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A journalist’s “inside look” at the papacy of Benedict XVI

Paul Badde’s new book tells the story of a dramatic papacy as it unfolded.

Pope Benedict XVI greets the crowd as he concludes his final public appearance from the balcony of the papal villa in Castel Gandolfo, Italy, on the day of his resignation, in this Feb. 28, 2013 (CNS photo/Paul Haring)

A new book by Paul Badde, entitled Benedict Up Close: The Inside Story of Eight Dramatic Years (EWTN Publishing, 2017), takes a novel approach to a retrospective on the pontificate of Benedict XVI. Badde, a German journalist who was a Rome correspondent for Die Welt for many years, has collected articles and essays on the papacy of Benedict XVI written during that papacy. Rather than an attempt to assess in hindsight, this is a look back on what was said at the time.

This provides an interesting insight into the Benedict XVI years. How did journalists react when Joseph Ratzinger emerged onto the central loggia of St. Peter’s Basilica as the new pope? What was being said about the now-infamous “Regensburg address” at the time it was given? The many controversies that swirled around the pope may seem static in our memories—but how were they perceived as they were actually happening?

In the style typical of European journalists, these pieces often present behind-the-scenes information without attribution. Italian Vaticanistas are well-known for this, and Badde is in this same camp.

The tone of many of the essays in the book is intimate; one can tell that Badde had his own personal relationship with Joseph Ratzinger. Badde is writing of a man he truly loves, a shepherd he considers his own.

In Badde’s piece from February 11, 2013, the day that Benedict announced to the assembled cardinals and the world that he intended to renounce the Petrine office, Badde’s love for Benedict and his shock at the announcement are palpable.

“[He] is not resigning,” Badde wrote, “but rather freely going ahead into the inner sanctum of the Church’s prayer. It is incomprehensible and unprecedented, but I don’t care. It is just sad. It sticks like a lump in the throat. […] It is enough to make you weep.”

These are the words of a man crushed by the end of a pontificate with which he was intimately tied.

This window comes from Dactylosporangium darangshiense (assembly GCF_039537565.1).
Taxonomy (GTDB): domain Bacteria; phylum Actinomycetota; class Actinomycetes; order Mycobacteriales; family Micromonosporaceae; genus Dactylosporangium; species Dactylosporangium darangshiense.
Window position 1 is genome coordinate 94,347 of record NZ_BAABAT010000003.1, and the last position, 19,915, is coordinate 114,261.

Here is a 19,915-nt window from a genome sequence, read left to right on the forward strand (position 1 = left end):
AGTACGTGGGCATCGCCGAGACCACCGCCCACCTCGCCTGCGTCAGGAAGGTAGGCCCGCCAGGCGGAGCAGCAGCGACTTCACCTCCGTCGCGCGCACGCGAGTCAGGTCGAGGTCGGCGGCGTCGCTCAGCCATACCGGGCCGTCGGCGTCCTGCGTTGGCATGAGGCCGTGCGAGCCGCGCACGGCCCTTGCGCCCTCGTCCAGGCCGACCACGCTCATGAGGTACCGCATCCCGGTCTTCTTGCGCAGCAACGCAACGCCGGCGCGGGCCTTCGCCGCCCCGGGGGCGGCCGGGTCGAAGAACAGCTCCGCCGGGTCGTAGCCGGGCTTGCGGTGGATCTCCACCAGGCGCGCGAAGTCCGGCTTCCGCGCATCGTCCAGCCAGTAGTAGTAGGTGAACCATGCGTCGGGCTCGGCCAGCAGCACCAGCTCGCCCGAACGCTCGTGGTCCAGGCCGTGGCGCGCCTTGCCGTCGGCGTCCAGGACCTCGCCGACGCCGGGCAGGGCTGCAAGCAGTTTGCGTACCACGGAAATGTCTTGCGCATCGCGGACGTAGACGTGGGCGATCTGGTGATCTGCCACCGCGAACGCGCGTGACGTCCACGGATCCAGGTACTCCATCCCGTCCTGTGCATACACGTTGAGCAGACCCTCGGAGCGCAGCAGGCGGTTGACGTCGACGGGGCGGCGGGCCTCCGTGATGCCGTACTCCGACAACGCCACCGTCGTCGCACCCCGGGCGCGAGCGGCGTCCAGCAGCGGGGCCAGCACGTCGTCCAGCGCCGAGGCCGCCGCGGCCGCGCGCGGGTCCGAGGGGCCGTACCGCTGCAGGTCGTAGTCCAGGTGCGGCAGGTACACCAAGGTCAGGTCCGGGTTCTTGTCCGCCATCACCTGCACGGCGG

Benedict Up Close is an interesting read for those who are ready to take another look at the papacy of Benedict XVI as it unfolded. Time will tell what long-term effects Joseph Ratzinger will have had on the Church. But if the reader is seeking to experience his pontificate all over again, this is the book.

About Paul Senz 29 Articles
Paul Senz recently graduated from the University of Portland with his Master of Arts in Pastoral Ministry. He lives in Oregon with his family.

4 Comments

  1. “What was being said about the now-infamous “Regensburg address” at the time it was given?”
    What was truly infamous was the reactions of Muslims and some “liberals” to it.
    Various fatwa’s demanded that the Pope convert to Islam to “stave off the sword”. One even made use of the truly infamous phrase “aslim taslam”.

    Why should the Pope be criticised for QUOTING another person?
    The answer is that any criticism of islam is automatically deemed “Islamophobic” – exactly as Sharia law requires.
    Neither the Pope nor the Church should have apologised for the lecture. We should not be shuttng down free-speech or self-censoring to appease the bloodiest religion on the planet.
    That it did otherwise showed a lack of moral fibre.

    • But in actual fact, Benedict did not apologize”

      Pope Benedict XVI “sincerely regrets” that Muslims have been offended by his words about Islam and violence in a speech, the Vatican said Saturday in a statement which stopped short of the apology demanded by many Muslim leaders in the Middle East and Asia.

      And Muslims did not take it as an apology:

      Mohammed Bishr, a senior Muslim Brotherhood member in Egypt, contended that the Vatican’s statement “was not an apology” but a “pretext that the pope was quoting somebody else as saying so and so.”

      “We need the pope to admit the big mistake he has committed and then agree on apologizing, because we will not accept others to apologize on his behalf.”

  2. He should not have “renounced the Petrine Office.” It was not only “incomprehensible and unprecedented … [and] just sad”, it also landed the Church into the beginnings of schism that we find ourselves today! If Pope Emeritus Benedict had not fled the responsibilities of his divinely given Office he might not be a happy camper, but the Church would not have been delivered over to the “torturers,” er, I meant to write, the present Pontifex Maximus…

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